How I Found a Home in Jersey City and Got Steve Fulop Elected Mayor, Part 3

18 Jul

When the second installment ended I was photographing graffiti and had started volunteering in the Hamilton Park Neighborhood Association. There I found out that Janice Monson, who taught in the Jersey City schools and was a hardcore activist, used to take her students up on the Newport Wall and take their pictures upon graduation.

Back in November of 2006, before I’d shown up at an HPNA meeting, I was walking around, or perhaps I was in the car on the way back from my Sunday AM grocery run. One or the other, it doesn’t much matter. Anyhow, I spotted some color:

sk8 park.jpg

That’s the stuff, says I, that’s the stuff. When I got closer, I noticed a ramp against a wall:

one old ramp now gone.jpg

And then this:

10 80.jpg

Someone was obviously using this site—the floor slab of an abandoned industrial building of some sort—as a park for skateboarding and BMX bike riding. See:


I took that one in July of 2007. Notice that the art on the walls has changed. It seems that some local, and not so local, graffiti writers used this site as something of an experimental gallery even as the skateboarders and BMXers used it to hone their athletic skills.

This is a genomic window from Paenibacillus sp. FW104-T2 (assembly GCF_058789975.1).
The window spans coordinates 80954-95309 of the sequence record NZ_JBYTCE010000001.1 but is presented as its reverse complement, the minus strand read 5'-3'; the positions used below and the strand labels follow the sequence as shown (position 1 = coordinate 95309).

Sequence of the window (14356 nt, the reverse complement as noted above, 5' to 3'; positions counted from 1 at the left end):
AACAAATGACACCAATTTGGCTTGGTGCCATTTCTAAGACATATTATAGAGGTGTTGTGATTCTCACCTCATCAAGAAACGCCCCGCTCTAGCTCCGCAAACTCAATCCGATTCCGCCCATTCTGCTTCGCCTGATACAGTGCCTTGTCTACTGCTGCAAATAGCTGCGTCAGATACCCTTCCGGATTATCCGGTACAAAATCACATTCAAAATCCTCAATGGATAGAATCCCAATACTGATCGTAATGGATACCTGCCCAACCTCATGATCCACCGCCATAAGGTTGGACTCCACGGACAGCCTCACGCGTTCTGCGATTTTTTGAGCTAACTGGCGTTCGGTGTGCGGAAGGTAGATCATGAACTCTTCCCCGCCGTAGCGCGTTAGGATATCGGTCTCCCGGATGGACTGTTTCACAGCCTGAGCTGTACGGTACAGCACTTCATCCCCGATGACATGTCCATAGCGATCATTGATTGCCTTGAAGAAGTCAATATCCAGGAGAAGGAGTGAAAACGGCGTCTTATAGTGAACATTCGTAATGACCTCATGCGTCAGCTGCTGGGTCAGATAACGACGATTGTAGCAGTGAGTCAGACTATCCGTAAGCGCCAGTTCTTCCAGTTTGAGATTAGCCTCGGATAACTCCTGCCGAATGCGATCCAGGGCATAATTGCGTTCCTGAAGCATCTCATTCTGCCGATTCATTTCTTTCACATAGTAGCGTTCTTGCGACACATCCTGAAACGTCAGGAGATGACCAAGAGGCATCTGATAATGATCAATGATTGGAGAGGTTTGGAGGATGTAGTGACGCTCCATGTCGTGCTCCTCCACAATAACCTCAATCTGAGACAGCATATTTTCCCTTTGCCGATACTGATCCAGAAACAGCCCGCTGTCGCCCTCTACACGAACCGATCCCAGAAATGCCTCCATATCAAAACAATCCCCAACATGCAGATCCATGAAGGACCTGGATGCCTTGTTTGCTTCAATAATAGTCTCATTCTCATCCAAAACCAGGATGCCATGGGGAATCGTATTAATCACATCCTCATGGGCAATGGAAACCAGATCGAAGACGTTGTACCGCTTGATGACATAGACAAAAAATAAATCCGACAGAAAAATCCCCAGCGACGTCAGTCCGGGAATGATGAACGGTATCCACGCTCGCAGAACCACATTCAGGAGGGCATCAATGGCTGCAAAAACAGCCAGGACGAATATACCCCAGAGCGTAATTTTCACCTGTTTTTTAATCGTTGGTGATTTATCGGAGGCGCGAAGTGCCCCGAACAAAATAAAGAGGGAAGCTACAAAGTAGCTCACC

All off the books, so to speak. They were trespassing on this land. But no one cared. The cops certainly knew what was going on. Sure, it was a little off the beaten path, but only a little. The site’s not particularly remote or hidden. Oh, they knew, the cops. But why hassle the kids? They weren’t hurting anyone; the land wasn’t being used for anything. Let ‘em use it; keeps ‘em outa’ trouble.

Then this appeared:

hump, no fag.jpg

new facilities, are we having fun yet?

Someone was hauling concrete back there and building mounds and ramps. Someone knew about construction. Someone was investing in improvements in this property that they didn’t own. Call it crazy; call it initiative; call it real.

Then, disaster struck in early November 2007:

quake zone.jpg

green spirals.jpg

The land had been sold and the surface broken-up, presumably in preparation for construction (construction which has not, post-financial meltdown, happened yet). The skate park was gone. Investment wiped out.

The park’s patrons—and builders—were not happy:


“Someone shoot me,” it says, “used to be the fucking coolest place.” Then, a few days later, another sign appeared:

city hall meeting.jpg